SINGAPORE — Two online petitions calling for a ban on travellers from China have been making the rounds amid the spread of the Wuhan coronavirus that has claimed 106 lives so far.
Both petitions, started two days ago on website Change.org, urge the Singapore government to impose the ban in order to stop the virus from spreading here.
On Tuesday (28 January), Singapore’s Ministry of Health (MOH) announced two more confirmed cases of the virus, bring the total to seven - all the cases were Chinese nationals from Wuhan.
One petition, which has gained more than 106,000 signatures as of Tuesday evening, stated, “Singapore is a small city, which makes us even more vulnerable to the spread of this epidemic throughout the whole country, and we do not need to wait for severe cases before we take action.”
“In crucial times like this, our health and our loved ones' health are what should be prioritised the most,” said the petition, which was addressed to the Ministry of Health, Immigration & Checkpoints Authority of Singapore, Prime Minister Lee Hsien Loong and others.
The other petition, which has gained more than 15,000 signatures so far, urged the government to ban travellers from “any parts of China” until an “anti-vaccine or cure is found”.
“It is imperative that the government be steadfast with protecting its people and assets before it is too late. The current preventive measures (taking temperature) are insufficient as not everyone infected with the coronavirus displays signs of fever,” it stated.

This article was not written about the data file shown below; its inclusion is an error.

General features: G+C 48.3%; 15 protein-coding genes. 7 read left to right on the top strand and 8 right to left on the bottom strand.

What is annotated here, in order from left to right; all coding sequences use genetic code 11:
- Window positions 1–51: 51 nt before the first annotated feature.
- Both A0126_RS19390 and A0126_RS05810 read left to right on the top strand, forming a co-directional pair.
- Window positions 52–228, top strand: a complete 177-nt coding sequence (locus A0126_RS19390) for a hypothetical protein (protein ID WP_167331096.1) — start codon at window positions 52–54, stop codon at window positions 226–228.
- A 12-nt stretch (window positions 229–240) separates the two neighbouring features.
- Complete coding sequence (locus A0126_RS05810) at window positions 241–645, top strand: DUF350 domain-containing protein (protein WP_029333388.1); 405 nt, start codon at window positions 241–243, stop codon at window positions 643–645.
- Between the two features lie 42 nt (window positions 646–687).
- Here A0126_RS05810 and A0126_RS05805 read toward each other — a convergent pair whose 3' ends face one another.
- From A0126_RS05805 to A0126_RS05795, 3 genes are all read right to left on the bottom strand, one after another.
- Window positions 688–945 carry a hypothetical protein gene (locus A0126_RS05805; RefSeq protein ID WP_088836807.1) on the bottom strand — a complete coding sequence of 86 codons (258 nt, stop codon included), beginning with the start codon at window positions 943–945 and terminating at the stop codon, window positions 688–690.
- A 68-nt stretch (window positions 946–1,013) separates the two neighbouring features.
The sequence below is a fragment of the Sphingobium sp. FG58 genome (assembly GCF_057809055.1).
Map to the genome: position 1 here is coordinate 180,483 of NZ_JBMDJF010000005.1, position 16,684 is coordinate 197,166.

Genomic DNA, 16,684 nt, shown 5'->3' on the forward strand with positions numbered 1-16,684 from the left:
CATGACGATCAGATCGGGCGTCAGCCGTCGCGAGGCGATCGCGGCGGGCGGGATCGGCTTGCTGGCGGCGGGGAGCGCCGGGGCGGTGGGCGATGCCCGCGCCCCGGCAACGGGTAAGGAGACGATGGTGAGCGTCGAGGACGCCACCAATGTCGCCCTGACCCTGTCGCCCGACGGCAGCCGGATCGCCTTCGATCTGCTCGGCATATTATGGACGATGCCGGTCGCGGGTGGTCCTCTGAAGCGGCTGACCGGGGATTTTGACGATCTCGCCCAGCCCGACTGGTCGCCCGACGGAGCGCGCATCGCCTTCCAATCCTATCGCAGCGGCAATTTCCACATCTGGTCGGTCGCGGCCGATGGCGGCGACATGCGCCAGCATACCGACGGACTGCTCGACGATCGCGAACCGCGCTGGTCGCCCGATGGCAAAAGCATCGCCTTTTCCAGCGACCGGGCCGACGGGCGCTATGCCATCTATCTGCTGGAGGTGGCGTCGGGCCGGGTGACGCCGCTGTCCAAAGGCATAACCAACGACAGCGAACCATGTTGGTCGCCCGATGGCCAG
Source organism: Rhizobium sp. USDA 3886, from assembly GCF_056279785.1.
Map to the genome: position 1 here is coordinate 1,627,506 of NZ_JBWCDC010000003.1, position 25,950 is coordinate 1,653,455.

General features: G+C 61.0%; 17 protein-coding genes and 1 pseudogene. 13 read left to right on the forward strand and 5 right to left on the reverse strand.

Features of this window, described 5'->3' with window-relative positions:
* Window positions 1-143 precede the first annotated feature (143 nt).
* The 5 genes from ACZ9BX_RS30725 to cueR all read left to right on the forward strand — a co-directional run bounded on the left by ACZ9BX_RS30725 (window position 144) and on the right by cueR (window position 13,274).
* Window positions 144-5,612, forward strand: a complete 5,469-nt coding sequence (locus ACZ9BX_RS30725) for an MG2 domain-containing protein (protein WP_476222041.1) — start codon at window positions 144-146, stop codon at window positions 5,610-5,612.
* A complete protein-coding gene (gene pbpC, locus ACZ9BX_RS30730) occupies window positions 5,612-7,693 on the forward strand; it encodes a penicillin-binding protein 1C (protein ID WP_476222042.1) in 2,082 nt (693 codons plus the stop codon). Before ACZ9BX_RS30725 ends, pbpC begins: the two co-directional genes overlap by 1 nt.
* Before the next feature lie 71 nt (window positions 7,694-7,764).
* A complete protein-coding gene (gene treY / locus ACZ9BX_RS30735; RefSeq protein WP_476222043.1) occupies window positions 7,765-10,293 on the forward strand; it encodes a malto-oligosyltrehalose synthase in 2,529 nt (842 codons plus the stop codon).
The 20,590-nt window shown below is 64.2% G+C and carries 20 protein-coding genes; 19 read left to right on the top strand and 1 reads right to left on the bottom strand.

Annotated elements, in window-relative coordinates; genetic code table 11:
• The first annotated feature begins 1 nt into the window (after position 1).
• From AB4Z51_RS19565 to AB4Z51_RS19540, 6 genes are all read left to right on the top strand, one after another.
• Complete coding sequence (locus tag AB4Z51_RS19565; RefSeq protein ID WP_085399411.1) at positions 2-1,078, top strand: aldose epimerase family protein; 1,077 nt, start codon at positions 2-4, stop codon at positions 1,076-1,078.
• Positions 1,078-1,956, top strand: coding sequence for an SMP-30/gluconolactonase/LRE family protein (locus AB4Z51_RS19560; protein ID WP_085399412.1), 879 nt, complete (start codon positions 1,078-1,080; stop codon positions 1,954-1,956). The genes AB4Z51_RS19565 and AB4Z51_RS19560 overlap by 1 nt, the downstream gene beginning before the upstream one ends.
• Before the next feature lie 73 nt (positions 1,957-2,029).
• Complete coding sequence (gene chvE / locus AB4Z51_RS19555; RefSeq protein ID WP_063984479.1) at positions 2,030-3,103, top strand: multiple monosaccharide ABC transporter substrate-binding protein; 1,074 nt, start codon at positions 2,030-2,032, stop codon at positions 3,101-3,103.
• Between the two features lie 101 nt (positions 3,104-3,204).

The petition is addressed to four ministers, including PM Lee, Health Minister Gan Kim Yong, Finance Minister Heng Swee Keat and Foreign Affairs Minister Vivian Balakrishnan.
MOH also introduced several new travel curbs on Tuesday in response to the outbreak. All new visitors with recent travel history to Hubei within the last 14 days will not be allowed to enter or transit through Singapore from Wednesday 12 noon onwards. The travel ban extends to those with Chinese passports issued in Hubei.
Returning Singaporeans, permanent residents and long-term pass holders with travel history to Hubei in the last 14 days will be quarantined, as will returning permanent residents and long-term pass holders with Chinese passports issued in Hubei.
Speaking at a press conference on Monday, National Development Minister Lawrence Wong said that he was aware of such a petition.
But Wong, who co-chairs the Multi-Ministry Taskforce on Wuhan Coronavirus, said, “The government will do everything we can to protect Singapore and Singaporeans, but this does not mean overreacting or turning xenophobic.”